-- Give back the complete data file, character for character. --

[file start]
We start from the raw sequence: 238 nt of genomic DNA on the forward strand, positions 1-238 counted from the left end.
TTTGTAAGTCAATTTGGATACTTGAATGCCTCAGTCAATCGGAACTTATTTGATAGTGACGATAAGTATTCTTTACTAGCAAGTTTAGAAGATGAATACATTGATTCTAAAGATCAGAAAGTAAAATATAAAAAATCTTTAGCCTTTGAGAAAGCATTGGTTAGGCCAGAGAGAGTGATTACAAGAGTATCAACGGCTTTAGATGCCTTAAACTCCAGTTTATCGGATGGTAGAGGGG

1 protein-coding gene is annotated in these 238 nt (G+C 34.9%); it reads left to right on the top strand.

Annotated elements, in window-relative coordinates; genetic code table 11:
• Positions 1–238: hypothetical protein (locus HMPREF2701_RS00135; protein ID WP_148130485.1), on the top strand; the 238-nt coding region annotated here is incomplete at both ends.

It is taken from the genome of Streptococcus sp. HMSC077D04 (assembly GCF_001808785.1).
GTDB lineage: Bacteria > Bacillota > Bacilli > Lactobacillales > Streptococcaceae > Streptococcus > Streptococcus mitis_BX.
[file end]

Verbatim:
We start from the raw sequence: 238 nt of genomic DNA on the forward strand, positions 1-238 counted from the left end.
TTTGTAAGTCAATTTGGATACTTGAATGCCTCAGTCAATCGGAACTTATTTGATAGTGACGATAAGTATTCTTTACTAGCAAGTTTAGAAGATGAATACATTGATTCTAAAGATCAGAAAGTAAAATATAAAAAATCTTTAGCCTTTGAGAAAGCATTGGTTAGGCCAGAGAGAGTGATTACAAGAGTATCAACGGCTTTAGATGCCTTAAACTCCAGTTTATCGGATGGTAGAGGGG

1 protein-coding gene is annotated in these 238 nt (G+C 34.9%); it reads left to right on the top strand.

Annotated elements, in window-relative coordinates; genetic code table 11:
• Positions 1–238: hypothetical protein (locus HMPREF2701_RS00135; protein ID WP_148130485.1), on the top strand; the 238-nt coding region annotated here is incomplete at both ends.

It is taken from the genome of Streptococcus sp. HMSC077D04 (assembly GCF_001808785.1).
GTDB lineage: Bacteria > Bacillota > Bacilli > Lactobacillales > Streptococcaceae > Streptococcus > Streptococcus mitis_BX.